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Of Toronto’s many legendary street characters, Zanta reigns supreme when it comes to shock value and controversy. Unlike other iconic individuals like the Yonge and Dundas “Believe Guy” and The Portuguese Mad Rapper who are generally harmless, Zanta has been involved in a series of incidents that quickly took him from crowd favourite to public abomination.

Zanta may be one of the only local entertainers in the city to have a dedicated Wikipedia page. It offers an interesting look into his crazy life, from the day he first put on that emblematic Santa hat to the day he was forced to retire it forever. 

This is the story of Zanta, as explained by Wikipedia. 

Who is Zanta

Zanta’s Origins

Why he disappeared

Click Next to find out what happened to Zanta.

Who is Zanta

Zanta is a character played by street performer David Zancai. He is essentially a modified version of Santa Claus who wanders the streets of downtown Toronto doing knuckle push-ups in front of people while shouting iconic phrases such as “yes yes yes” and “Merry Christmess”.

The most memorable thing about Zanta is his outfit - he wears nothing but shorts, boots and a red-and-white Santa hat, even in the deep of winter.

via @torontozanta

On any given day, Zanta did as many as 3,000 push-ups. He used to perform every single day (with the exception of Christmas) until he was banned from the subway and downtown core in 2006 due to a variety of mischief charges and arrests.

Some say his naughty behaviour was a byproduct of his schizophrenia and bipolar disorder. He was diagnosed with such mental illnesses in 2003, after he had experienced a terrible fall from a 25-foot-tall staircase that put him in a coma in 2000.

To read about Zanta’s origin story, click Next.

Zanta’s Origins

Zanta made his first public appearance on CityTV Toronto. He used to show up at the window of the CHUM-City Building during live tapings and was often in the background during live shows (such as Breakfast Television and Speaker’s Corner) and news programming.

via @virtualshalon

CHUM filed formal complaints against Zanta, resulting in him being banned from the building. However, he disobeyed the ban and was eventually forbidden by police from entering the area south of College St to King St, and the stretch between Yonge St to Spadina Ave.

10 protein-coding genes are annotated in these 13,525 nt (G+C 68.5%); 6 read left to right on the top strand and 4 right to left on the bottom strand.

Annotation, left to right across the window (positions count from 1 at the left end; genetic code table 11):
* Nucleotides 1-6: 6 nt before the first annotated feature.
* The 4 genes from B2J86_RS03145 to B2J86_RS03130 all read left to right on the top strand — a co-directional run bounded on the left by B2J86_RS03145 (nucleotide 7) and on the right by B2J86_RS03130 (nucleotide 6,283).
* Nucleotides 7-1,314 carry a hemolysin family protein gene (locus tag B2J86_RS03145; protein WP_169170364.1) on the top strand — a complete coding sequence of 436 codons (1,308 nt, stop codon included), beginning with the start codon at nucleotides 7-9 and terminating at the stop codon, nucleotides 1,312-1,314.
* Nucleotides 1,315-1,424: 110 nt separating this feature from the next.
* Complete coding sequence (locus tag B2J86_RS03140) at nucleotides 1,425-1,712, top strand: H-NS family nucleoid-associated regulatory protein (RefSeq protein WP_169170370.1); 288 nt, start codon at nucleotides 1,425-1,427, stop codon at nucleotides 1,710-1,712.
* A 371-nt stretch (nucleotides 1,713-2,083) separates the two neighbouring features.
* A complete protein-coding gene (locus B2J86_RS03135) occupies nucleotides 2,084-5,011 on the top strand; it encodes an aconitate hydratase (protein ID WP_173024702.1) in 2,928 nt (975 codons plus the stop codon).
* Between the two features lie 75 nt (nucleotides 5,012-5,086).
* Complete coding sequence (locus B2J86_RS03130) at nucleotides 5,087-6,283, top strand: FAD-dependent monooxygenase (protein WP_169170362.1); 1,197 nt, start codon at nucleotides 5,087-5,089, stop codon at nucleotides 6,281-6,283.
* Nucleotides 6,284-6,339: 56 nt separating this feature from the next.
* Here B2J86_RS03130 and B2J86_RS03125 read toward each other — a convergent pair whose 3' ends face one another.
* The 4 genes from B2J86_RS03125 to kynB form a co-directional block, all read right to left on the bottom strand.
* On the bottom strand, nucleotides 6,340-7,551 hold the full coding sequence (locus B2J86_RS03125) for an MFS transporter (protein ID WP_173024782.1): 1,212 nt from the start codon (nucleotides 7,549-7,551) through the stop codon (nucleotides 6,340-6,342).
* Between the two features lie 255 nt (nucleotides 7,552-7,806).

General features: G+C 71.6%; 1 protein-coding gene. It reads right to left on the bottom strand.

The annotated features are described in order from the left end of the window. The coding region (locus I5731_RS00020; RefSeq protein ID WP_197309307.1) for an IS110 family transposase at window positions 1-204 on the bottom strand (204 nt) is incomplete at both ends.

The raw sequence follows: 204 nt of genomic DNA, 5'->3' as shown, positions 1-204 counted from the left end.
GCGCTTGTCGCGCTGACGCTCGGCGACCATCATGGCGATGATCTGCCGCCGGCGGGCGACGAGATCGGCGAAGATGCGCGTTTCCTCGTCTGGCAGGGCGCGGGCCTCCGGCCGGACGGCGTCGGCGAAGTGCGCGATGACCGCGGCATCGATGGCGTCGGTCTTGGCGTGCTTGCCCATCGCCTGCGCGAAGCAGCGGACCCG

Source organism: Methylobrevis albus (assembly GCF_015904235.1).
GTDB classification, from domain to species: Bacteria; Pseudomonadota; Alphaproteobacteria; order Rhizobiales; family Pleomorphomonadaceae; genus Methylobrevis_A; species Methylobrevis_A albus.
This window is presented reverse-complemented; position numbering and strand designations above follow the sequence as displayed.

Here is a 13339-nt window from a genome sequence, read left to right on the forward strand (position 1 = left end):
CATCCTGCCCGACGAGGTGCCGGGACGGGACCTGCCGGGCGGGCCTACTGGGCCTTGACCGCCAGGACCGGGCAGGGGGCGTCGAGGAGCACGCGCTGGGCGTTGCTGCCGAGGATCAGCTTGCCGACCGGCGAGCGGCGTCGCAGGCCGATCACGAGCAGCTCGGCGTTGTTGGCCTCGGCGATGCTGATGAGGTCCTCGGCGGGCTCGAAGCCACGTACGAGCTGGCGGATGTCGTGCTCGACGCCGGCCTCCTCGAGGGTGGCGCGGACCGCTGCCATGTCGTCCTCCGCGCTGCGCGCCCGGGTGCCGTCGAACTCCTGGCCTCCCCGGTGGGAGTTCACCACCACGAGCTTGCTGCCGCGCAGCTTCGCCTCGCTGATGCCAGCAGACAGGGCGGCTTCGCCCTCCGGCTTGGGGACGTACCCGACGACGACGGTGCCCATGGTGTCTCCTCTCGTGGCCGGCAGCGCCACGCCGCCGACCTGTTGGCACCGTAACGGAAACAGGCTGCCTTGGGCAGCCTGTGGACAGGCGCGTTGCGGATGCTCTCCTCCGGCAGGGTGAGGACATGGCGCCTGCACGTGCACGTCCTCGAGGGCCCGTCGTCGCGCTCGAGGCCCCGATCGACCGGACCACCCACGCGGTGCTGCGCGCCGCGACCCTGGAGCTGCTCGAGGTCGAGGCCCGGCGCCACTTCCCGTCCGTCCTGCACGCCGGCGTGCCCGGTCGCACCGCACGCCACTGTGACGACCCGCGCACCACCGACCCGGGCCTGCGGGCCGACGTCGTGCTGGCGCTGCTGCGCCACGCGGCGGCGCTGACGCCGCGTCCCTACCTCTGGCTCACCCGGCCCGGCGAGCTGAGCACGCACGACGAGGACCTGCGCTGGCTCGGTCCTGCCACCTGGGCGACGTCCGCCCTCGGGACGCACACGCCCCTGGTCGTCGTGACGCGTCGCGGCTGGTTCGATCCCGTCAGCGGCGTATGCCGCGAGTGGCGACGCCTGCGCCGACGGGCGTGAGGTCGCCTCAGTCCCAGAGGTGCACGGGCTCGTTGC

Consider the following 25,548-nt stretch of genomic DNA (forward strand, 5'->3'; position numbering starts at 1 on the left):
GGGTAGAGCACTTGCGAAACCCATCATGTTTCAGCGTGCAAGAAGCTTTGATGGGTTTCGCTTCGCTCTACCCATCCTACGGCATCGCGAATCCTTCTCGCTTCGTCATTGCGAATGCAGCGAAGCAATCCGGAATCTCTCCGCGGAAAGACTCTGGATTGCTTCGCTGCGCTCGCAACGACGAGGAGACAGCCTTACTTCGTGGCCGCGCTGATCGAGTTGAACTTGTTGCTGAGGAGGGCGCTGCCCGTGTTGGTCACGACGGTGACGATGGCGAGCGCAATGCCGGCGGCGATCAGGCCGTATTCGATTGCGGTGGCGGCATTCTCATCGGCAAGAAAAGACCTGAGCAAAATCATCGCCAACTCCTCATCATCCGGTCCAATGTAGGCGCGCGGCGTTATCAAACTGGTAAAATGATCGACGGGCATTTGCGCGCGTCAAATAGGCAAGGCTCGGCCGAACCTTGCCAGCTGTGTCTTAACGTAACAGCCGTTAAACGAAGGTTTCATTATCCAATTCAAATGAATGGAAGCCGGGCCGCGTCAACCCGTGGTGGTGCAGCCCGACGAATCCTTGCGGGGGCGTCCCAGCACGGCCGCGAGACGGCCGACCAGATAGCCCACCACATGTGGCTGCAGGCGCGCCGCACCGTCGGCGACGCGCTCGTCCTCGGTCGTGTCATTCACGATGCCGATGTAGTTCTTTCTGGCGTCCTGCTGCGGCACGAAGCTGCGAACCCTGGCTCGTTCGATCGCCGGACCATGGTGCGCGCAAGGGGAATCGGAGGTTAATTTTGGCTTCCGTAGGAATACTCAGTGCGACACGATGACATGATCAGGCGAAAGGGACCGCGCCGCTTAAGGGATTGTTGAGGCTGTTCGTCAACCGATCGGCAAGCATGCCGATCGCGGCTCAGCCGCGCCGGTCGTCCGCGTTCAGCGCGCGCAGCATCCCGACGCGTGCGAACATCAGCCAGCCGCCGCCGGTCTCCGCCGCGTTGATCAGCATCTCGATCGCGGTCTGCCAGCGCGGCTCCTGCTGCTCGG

Other relatively high-profile appearances include:

  • A cameo on Kenny vs. Spenny in an episode entitled “Who Can Life More Weight With Their Genitals”)
  • Features in comic books entitled “The Rabble of Downtown Toronto” and “Zanta: The Living Legend”, as well as a short story in Taddle Creek Magazine, all of which were authored by Jason Kieffer
  • Several Christmas parades (he used to say the iconic line “Santa’s at the back, while Zanta’s at the front”

To find out why Zanta disappeared click Next.

Why he disappeared

Zanta’s attention-seeking nature often landed him in trouble with the authorities. He was even arrested on mischief charges on some occassions, and was banned from several places in the city including: the Exhibition Place, the TTC’s buses, subways and stations, the Toronto Street Festival, The Taste of the Danforth, the St. Patrick’s Day Parade, the Santa Claus Day Parade, Yorkville, College Park, and Dundas Square. There were even some accusations of sexual assault and misconduct that surfaced throughout his career.

The move to ban Zanta from all TTC facilities arose after Zanta invaded the personal spaces of commuters by doing push-ups on the train. Former TTC Chairman Adam Giambrone mentioned that despite the absence of a company bylaw preventing such activities on TTC property, Zanta’s behaviour still posed a “serious safety hazard”.

via @calvinj70

Adam Vaughan, a former CityTV reporter, also said that Zanta is a public nuisance that several people took issue with:

“Just because you have a right to freedom of speech doesn’t mean you have a right to an audience. And when you impose yourself in a public space consistently without much regard for whether other people can enjoy that space, boundaries are broached.”

Zanta’s lawyer, who worked on his case pro bono, defended his client by saying he was “entitled to be as strange as he wants to be.”

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